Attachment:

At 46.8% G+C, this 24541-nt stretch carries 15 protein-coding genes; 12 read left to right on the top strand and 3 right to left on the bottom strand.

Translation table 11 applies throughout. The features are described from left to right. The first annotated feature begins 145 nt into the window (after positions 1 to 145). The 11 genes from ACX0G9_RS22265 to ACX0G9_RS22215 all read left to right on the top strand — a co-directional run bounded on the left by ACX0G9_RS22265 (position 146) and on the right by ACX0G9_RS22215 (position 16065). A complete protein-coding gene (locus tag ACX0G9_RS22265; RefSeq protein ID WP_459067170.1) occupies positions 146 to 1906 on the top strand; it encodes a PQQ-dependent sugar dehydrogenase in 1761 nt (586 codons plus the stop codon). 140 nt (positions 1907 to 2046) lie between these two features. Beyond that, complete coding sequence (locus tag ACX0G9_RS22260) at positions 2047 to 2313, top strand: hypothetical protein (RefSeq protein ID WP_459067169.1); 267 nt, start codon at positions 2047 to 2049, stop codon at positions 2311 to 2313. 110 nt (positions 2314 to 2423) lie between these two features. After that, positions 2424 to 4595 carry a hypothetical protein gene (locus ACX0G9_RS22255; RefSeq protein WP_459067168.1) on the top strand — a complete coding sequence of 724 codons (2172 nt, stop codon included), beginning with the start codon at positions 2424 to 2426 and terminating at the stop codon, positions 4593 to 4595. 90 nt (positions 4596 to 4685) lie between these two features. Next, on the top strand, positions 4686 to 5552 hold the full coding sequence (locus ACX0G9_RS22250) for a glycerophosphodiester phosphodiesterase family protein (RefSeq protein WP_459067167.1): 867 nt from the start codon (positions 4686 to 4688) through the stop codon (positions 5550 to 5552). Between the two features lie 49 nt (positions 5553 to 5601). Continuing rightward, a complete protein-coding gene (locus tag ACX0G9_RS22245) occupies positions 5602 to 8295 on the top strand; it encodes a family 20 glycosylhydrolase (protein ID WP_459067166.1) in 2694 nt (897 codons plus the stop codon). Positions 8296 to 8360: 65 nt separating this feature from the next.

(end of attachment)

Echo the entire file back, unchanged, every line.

At 46.8% G+C, this 24541-nt stretch carries 15 protein-coding genes; 12 read left to right on the top strand and 3 right to left on the bottom strand.

Translation table 11 applies throughout. The features are described from left to right. The first annotated feature begins 145 nt into the window (after positions 1 to 145). The 11 genes from ACX0G9_RS22265 to ACX0G9_RS22215 all read left to right on the top strand — a co-directional run bounded on the left by ACX0G9_RS22265 (position 146) and on the right by ACX0G9_RS22215 (position 16065). A complete protein-coding gene (locus tag ACX0G9_RS22265; RefSeq protein ID WP_459067170.1) occupies positions 146 to 1906 on the top strand; it encodes a PQQ-dependent sugar dehydrogenase in 1761 nt (586 codons plus the stop codon). 140 nt (positions 1907 to 2046) lie between these two features. Beyond that, complete coding sequence (locus tag ACX0G9_RS22260) at positions 2047 to 2313, top strand: hypothetical protein (RefSeq protein ID WP_459067169.1); 267 nt, start codon at positions 2047 to 2049, stop codon at positions 2311 to 2313. 110 nt (positions 2314 to 2423) lie between these two features. After that, positions 2424 to 4595 carry a hypothetical protein gene (locus ACX0G9_RS22255; RefSeq protein WP_459067168.1) on the top strand — a complete coding sequence of 724 codons (2172 nt, stop codon included), beginning with the start codon at positions 2424 to 2426 and terminating at the stop codon, positions 4593 to 4595. 90 nt (positions 4596 to 4685) lie between these two features. Next, on the top strand, positions 4686 to 5552 hold the full coding sequence (locus ACX0G9_RS22250) for a glycerophosphodiester phosphodiesterase family protein (RefSeq protein WP_459067167.1): 867 nt from the start codon (positions 4686 to 4688) through the stop codon (positions 5550 to 5552). Between the two features lie 49 nt (positions 5553 to 5601). Continuing rightward, a complete protein-coding gene (locus tag ACX0G9_RS22245) occupies positions 5602 to 8295 on the top strand; it encodes a family 20 glycosylhydrolase (protein ID WP_459067166.1) in 2694 nt (897 codons plus the stop codon). Positions 8296 to 8360: 65 nt separating this feature from the next.